The children’s novel The Great Quest by Charles Boardman Hawes (Atlantic Monthly Press, 1921) has a nice beginning, with an adventurous tone similar to that in Treasure Island. But for the modern reader, that wholesome, adventurous spirit becomes much more sinister about a quarter of the way through the book, with a tone that feels reminiscent of Conrad’s the Heart of Darkness. Initially set in 1826 in Massachusetts, this historical fiction novel crosses the ocean in a slave-trading vessel. The book was selected as a runner-up (now called Newbery Honor) for the Newbery Medal in 1922.
Joe Woods is an orphaned young man under the tutelage of his uncle Seth, the town shopkeeper. When Uncle Seth’s friend Neal returns to town apparently wealthy, Seth is convinced to sell his shop and join him in buying a ship for a treasure-seeking adventure. Joe and Seth join Neal and they hire a crew to take them to Cuba. To their dismay, Neal has lied about his wealth, and intends not to seek treasure but to engage in an illegal slave trade. With a loyal ship captain, Joe and his friend from Massachusetts who joined him (Arnold Lamot) gain control of the ship and avoid capturing native Africans when they reach Africa.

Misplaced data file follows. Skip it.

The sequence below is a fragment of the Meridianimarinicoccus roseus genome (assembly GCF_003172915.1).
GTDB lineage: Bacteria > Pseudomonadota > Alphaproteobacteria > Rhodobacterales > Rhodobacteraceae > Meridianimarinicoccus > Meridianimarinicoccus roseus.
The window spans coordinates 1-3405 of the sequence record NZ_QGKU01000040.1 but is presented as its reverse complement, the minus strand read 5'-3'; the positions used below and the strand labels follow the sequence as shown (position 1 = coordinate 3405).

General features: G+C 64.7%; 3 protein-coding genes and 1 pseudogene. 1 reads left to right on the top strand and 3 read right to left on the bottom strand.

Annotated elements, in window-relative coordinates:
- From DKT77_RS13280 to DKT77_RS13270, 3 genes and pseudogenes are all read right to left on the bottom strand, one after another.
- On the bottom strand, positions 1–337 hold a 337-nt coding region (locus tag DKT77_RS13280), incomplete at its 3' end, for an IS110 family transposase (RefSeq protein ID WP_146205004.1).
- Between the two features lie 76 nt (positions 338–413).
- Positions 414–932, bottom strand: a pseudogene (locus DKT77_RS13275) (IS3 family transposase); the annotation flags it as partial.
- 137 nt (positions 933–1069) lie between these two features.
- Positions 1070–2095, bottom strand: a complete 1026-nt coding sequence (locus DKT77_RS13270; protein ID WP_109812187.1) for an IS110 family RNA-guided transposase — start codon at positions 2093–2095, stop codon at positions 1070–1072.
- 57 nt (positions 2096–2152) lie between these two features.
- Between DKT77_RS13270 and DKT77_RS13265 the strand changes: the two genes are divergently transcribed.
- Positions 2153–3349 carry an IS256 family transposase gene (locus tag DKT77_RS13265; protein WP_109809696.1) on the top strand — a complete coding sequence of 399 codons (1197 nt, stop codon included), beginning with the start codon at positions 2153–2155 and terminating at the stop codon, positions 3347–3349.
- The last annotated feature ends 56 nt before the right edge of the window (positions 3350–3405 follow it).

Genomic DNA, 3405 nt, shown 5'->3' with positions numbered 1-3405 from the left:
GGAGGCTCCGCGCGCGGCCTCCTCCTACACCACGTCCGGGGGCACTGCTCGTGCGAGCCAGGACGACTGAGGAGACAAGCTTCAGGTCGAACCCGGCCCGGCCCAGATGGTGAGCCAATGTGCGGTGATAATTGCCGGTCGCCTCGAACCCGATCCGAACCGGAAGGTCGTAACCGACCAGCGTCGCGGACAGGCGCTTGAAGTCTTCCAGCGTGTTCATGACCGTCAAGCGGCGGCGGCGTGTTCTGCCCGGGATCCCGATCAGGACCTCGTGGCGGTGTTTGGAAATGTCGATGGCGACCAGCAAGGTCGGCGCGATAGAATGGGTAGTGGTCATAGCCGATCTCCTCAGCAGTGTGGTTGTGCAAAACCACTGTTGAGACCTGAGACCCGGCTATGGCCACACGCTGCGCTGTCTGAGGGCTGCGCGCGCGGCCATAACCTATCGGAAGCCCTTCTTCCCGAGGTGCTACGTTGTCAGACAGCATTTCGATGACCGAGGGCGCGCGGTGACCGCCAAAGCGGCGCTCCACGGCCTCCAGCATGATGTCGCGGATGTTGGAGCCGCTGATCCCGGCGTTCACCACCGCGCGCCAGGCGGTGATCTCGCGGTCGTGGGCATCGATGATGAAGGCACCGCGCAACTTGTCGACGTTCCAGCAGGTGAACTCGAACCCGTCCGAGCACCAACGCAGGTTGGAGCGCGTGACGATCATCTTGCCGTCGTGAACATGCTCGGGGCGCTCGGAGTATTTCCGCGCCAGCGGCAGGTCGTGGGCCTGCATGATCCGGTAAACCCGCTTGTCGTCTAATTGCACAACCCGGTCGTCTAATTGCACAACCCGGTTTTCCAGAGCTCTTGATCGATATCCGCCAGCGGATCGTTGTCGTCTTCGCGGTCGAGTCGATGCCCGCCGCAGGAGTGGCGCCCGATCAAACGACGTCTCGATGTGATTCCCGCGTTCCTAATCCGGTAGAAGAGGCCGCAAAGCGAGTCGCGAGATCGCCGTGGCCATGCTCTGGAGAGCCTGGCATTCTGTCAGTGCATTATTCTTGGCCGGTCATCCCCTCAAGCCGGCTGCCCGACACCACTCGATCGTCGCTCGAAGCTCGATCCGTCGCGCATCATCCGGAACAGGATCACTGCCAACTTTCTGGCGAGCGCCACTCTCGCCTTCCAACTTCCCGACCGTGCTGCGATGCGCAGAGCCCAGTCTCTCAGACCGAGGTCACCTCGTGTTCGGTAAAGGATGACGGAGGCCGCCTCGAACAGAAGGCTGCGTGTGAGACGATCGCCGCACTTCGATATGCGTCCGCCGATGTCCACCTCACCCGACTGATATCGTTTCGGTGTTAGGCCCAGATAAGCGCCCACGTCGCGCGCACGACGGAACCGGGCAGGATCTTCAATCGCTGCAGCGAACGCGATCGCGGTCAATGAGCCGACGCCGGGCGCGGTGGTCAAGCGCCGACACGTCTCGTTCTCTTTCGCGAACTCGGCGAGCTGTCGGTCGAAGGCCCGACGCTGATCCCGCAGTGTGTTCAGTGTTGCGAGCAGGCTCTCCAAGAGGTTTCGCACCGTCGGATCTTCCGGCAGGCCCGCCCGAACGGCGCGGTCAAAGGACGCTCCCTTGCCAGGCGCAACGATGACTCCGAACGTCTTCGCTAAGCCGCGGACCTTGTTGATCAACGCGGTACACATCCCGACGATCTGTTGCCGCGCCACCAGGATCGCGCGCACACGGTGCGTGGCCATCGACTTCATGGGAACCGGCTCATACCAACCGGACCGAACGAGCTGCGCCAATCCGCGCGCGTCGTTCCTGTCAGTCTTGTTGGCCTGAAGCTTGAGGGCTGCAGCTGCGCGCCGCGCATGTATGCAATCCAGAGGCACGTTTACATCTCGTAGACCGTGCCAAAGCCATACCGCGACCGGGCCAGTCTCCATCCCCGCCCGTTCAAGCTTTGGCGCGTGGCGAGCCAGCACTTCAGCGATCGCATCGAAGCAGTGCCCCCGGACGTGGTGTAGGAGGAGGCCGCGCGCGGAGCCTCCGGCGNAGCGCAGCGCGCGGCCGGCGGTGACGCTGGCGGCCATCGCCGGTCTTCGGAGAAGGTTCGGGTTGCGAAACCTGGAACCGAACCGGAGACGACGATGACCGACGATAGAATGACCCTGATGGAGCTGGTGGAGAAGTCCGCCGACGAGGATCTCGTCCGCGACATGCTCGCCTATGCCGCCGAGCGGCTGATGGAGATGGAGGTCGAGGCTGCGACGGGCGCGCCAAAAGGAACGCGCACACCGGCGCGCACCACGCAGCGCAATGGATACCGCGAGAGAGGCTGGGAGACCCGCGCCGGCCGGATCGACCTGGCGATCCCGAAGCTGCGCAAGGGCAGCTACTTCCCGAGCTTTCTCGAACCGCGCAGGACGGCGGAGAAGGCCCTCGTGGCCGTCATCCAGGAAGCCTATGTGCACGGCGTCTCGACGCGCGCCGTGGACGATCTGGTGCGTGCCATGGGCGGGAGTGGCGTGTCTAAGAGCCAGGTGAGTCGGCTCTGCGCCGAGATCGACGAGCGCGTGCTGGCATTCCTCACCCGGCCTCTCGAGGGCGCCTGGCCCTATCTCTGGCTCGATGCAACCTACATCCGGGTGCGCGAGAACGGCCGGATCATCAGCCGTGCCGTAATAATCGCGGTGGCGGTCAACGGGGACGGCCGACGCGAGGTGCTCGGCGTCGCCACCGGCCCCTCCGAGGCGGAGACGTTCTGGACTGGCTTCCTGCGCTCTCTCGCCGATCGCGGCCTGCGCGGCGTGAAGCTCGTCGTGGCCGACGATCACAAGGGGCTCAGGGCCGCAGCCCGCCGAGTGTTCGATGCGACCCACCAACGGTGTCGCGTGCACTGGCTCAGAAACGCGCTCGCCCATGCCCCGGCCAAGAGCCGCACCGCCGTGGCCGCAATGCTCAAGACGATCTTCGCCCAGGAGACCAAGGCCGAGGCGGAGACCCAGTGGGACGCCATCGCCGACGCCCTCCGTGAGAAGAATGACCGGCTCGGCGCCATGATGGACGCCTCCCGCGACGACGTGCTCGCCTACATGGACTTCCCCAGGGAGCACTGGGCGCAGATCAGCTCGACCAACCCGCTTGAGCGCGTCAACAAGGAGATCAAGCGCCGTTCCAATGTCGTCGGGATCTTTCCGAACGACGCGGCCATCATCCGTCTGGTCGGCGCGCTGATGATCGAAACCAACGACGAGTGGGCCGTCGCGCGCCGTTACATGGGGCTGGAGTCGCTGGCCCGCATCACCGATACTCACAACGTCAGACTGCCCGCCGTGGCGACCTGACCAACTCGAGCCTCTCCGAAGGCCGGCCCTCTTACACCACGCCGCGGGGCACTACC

It is in Africa that Joe and Arnold become the defacto leaders to the group, as they travel down the dark river past colonies of Natives. Uncle Seth descends into madness with the realization of his friend’s true colors. But, with the slave trading plan abandoned, Neal and his friends develop a new plan. They intend to rescue a friend who came years earlier and who now holds a wealth of jewels.
With very little regard for how Africa may have been (and with I’m sure no research), Hawes writes about an emerging battle between the whites and the natives, based on premises such as the now-deceased while man having built his house on the native’s chief’s grave, the savagery of the natives, and their vindictive desire for revenge. A terrifying siege in a small hut! A daring escape! Savages on every site! A young white girl (a missionaries’ daughter) in need of rescue! Hawes packs in a lot of action.
I mourned the fact that his action was portrayed in such a horrible setting and with such racist premises. Maybe Hawes’ later novel, The Dark Frigate, which was awarded the Newbery Medal 1926, has action without the stereotype and the African setting. In the beginning I felt eager to keep reading The Great Quest because of the preliminary adventurous feeling, but it just went downhill.
I feel like with the adventurous feeling, I should give a little bit of credit. But this dated and racist novel deserves no place on today’s bookshelves. Don’t bother.
I rate The Great Quest, Newbery Honor from 1922, as “blah/yuck” and say “don’t bother.”
Newbery rating scale: FANTASTIC | REALLY GOOD | PRETTY GOOD | OKAY | BLAH/YUCK
What to do with this Newbery: KEEP IT AND READ IT | MAYBE IF YOU HAVE TIME | DON’T BOTHER